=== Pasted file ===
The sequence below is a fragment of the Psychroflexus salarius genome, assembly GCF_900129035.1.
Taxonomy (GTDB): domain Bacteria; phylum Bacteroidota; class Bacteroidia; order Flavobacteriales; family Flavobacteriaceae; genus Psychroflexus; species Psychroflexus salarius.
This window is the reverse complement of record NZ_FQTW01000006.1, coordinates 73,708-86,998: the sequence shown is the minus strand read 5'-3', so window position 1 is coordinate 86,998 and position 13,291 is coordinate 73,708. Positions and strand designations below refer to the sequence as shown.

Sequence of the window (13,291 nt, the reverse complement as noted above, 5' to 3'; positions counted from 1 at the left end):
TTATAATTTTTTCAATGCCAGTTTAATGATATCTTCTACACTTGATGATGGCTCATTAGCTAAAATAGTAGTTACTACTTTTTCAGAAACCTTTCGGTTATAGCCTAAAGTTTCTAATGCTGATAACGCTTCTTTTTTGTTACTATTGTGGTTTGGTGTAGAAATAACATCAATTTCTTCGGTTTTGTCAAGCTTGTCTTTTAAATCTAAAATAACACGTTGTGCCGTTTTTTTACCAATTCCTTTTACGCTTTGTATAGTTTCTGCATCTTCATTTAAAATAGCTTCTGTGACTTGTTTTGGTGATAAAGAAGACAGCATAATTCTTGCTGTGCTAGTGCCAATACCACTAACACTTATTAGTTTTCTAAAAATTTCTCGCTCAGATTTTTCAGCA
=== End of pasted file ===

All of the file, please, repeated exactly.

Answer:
The sequence below is a fragment of the Psychroflexus salarius genome, assembly GCF_900129035.1.
Taxonomy (GTDB): domain Bacteria; phylum Bacteroidota; class Bacteroidia; order Flavobacteriales; family Flavobacteriaceae; genus Psychroflexus; species Psychroflexus salarius.
This window is the reverse complement of record NZ_FQTW01000006.1, coordinates 73,708-86,998: the sequence shown is the minus strand read 5'-3', so window position 1 is coordinate 86,998 and position 13,291 is coordinate 73,708. Positions and strand designations below refer to the sequence as shown.

Sequence of the window (13,291 nt, the reverse complement as noted above, 5' to 3'; positions counted from 1 at the left end):
TTATAATTTTTTCAATGCCAGTTTAATGATATCTTCTACACTTGATGATGGCTCATTAGCTAAAATAGTAGTTACTACTTTTTCAGAAACCTTTCGGTTATAGCCTAAAGTTTCTAATGCTGATAACGCTTCTTTTTTGTTACTATTGTGGTTTGGTGTAGAAATAACATCAATTTCTTCGGTTTTGTCAAGCTTGTCTTTTAAATCTAAAATAACACGTTGTGCCGTTTTTTTACCAATTCCTTTTACGCTTTGTATAGTTTCTGCATCTTCATTTAAAATAGCTTCTGTGACTTGTTTTGGTGATAAAGAAGACAGCATAATTCTTGCTGTGCTAGTGCCAATACCACTAACACTTATTAGTTTTCTAAAAATTTCTCGCTCAGATTTTTCAGCA